Goa’s checkered history is dotted with vestiges of her past. Forts bear mute testimony to this and serve as relics of colonization and an important tourist destination as well. Fort Aguada is one of the best and strongest ever forts built by the Portuguese in Goa. Located in the north of Goa, fort Aguada lies at the tip of the Mandovi estuary and still stands lofty. The Tiracol fort on the other hand is small yet very strategically straddled in the northern border region of Goa with the river Tiracol to its north. This fort owes its history to the Indian ruler Maharaja Khem Sawant Bhonsle who built it to offset possible reprisals from the sea route. The Chapora fort also lies in the north of Goa on the southern bank of the Chapora river and was built by the Muslim ruler Adil Shah, which was later captured by the Portuguese. The fort of Cabo-De-Rama is located in the south of Goa in the Canacona taluka. Fierce battles were waged by the Portuguese against the Hindu rulers of Goa to capture this fort. Legend has it that the Hindu God Lord Rama and his wife sought refuge here during their exile spanning 14 years. A small yet serene chapel in the bosom of the fort is still in use. This fort offers a panoramically mesmerizing view of the mighty Arabian sea from its ramparts with the horizon as its backdrop!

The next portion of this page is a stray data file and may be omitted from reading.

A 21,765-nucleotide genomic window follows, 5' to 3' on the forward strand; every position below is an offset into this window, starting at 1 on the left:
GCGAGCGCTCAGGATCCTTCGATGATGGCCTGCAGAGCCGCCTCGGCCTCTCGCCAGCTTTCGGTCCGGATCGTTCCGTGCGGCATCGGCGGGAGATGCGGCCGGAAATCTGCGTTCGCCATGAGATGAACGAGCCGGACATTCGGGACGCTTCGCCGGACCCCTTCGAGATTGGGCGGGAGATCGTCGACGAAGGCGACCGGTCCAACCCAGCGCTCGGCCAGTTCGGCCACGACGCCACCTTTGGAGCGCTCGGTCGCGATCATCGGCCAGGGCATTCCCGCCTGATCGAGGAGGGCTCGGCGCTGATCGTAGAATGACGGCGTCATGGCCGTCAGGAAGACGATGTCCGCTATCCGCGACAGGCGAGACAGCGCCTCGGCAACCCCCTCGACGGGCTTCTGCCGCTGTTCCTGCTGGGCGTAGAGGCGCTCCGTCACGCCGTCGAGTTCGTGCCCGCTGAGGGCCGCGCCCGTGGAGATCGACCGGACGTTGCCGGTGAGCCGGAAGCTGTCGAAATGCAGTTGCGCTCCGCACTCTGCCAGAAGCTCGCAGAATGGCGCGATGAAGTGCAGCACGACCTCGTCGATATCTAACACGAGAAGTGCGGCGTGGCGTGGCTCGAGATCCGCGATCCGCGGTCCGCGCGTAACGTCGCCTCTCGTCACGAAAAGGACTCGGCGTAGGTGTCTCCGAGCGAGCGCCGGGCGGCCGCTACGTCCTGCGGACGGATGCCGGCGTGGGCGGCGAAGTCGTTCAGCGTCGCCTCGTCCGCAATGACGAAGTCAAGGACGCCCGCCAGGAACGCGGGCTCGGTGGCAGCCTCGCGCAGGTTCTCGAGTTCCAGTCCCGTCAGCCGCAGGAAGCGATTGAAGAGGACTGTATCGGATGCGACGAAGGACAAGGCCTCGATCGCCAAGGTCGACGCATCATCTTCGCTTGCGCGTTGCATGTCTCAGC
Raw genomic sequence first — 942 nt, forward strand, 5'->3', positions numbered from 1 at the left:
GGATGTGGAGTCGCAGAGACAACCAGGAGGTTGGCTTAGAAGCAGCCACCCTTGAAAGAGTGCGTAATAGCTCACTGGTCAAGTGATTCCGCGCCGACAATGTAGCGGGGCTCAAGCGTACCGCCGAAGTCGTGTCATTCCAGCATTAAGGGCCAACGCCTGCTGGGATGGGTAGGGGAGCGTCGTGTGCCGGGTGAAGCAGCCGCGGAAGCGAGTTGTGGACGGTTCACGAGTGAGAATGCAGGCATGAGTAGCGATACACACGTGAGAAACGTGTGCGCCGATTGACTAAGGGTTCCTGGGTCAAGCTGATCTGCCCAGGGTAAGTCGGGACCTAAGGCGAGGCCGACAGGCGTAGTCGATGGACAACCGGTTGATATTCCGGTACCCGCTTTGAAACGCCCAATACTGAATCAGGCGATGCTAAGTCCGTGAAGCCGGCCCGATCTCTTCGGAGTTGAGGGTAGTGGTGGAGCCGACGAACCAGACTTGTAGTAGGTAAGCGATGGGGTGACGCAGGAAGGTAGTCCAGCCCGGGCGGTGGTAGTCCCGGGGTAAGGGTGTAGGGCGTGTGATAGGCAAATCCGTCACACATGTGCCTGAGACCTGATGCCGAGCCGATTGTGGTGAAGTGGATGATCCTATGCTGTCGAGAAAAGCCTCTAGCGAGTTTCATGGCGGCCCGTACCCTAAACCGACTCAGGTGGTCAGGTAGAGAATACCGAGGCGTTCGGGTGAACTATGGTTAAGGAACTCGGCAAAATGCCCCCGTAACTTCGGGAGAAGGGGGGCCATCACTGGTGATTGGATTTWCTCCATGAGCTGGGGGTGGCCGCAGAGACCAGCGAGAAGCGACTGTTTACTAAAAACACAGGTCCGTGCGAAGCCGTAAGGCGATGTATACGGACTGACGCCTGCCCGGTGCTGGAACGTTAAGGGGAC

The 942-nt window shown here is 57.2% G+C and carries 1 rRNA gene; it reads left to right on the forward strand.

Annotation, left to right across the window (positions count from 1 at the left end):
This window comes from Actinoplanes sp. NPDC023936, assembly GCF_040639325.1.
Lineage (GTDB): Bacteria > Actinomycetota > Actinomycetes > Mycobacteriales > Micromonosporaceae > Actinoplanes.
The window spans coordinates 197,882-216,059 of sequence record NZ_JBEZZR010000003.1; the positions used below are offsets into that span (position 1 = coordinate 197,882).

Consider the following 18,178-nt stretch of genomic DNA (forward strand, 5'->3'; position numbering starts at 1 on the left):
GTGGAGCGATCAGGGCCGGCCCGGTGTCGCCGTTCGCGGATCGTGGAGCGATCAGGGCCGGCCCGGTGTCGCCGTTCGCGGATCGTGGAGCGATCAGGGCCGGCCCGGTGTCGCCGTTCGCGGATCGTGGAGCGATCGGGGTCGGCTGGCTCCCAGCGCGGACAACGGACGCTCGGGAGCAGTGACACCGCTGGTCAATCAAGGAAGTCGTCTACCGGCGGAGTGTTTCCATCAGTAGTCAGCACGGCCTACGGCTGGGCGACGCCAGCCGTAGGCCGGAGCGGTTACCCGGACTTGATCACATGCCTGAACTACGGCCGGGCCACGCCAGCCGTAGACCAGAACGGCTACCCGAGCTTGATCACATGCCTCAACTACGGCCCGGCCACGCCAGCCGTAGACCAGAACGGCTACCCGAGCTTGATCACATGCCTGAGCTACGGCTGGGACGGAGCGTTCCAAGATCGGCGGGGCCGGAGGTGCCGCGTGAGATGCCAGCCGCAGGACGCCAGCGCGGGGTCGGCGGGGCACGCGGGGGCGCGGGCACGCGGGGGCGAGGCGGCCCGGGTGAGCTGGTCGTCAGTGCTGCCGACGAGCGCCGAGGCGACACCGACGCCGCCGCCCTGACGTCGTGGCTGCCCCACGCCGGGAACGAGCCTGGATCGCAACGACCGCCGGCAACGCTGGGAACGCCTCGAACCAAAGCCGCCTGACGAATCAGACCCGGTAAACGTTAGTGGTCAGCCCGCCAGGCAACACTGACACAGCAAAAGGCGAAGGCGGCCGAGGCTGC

The fort was constructed in 1612 to guard against the Dutch and the Marathas. It was a reference point for the vessels coming from Europe at that time. This old Portuguese fort stands on the beach south of Candolim, at the shore of the Mandovi river. It was initially tasked with defense of shipping and the nearby Bardez District.
A freshwater spring within the fort provided water supply to the ships that used to stop by. This is how the fort got its name: Aguada, meaning Water. Crews of passing ships would often visit to replenish their fresh water stores. On the fort stands a four-storey Portuguese lighthouse, erected in 1864 and the oldest of its kind in Asia. Built in 1612, it was once the grandstand of 79 cannons, a moat around the fort also protected it.
Fort Aguada was the most prized and crucial fort of Portuguese. The fort is so large that it envelops the entire peninsula at the south western tip of Bardez. Built on the mouth of river Mandovi, it was strategically located and was the chief defence of Portuguese against the Dutch and Marathas.
During the Salazar Administration, Fort Aguada was repurposed for use as a prison primarily, some claim, for Salazar’s political opponents. Many of its inmates are Western tourists serving time for drug-related crimes.